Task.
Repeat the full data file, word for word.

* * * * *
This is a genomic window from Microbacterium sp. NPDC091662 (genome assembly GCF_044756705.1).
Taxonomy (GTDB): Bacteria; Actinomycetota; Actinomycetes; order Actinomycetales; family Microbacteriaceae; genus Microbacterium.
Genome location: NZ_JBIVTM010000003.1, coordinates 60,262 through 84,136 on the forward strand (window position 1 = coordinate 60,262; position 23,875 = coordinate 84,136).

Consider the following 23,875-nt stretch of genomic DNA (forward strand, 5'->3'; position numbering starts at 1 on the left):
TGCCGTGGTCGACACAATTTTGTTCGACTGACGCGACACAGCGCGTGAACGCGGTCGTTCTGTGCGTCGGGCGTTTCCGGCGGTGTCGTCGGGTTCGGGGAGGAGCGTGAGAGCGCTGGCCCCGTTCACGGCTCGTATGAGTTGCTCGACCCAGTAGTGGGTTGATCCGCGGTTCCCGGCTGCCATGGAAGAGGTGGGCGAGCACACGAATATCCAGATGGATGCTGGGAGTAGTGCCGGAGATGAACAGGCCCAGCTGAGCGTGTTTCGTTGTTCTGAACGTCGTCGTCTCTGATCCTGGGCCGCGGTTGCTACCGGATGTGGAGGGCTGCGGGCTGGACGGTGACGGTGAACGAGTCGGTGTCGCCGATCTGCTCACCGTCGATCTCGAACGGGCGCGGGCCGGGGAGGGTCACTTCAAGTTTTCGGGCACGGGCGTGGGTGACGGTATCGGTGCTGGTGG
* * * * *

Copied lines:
This is a genomic window from Microbacterium sp. NPDC091662 (genome assembly GCF_044756705.1).
Taxonomy (GTDB): Bacteria; Actinomycetota; Actinomycetes; order Actinomycetales; family Microbacteriaceae; genus Microbacterium.
Genome location: NZ_JBIVTM010000003.1, coordinates 60,262 through 84,136 on the forward strand (window position 1 = coordinate 60,262; position 23,875 = coordinate 84,136).

Consider the following 23,875-nt stretch of genomic DNA (forward strand, 5'->3'; position numbering starts at 1 on the left):
TGCCGTGGTCGACACAATTTTGTTCGACTGACGCGACACAGCGCGTGAACGCGGTCGTTCTGTGCGTCGGGCGTTTCCGGCGGTGTCGTCGGGTTCGGGGAGGAGCGTGAGAGCGCTGGCCCCGTTCACGGCTCGTATGAGTTGCTCGACCCAGTAGTGGGTTGATCCGCGGTTCCCGGCTGCCATGGAAGAGGTGGGCGAGCACACGAATATCCAGATGGATGCTGGGAGTAGTGCCGGAGATGAACAGGCCCAGCTGAGCGTGTTTCGTTGTTCTGAACGTCGTCGTCTCTGATCCTGGGCCGCGGTTGCTACCGGATGTGGAGGGCTGCGGGCTGGACGGTGACGGTGAACGAGTCGGTGTCGCCGATCTGCTCACCGTCGATCTCGAACGGGCGCGGGCCGGGGAGGGTCACTTCAAGTTTTCGGGCACGGGCGTGGGTGACGGTATCGGTGCTGGTGG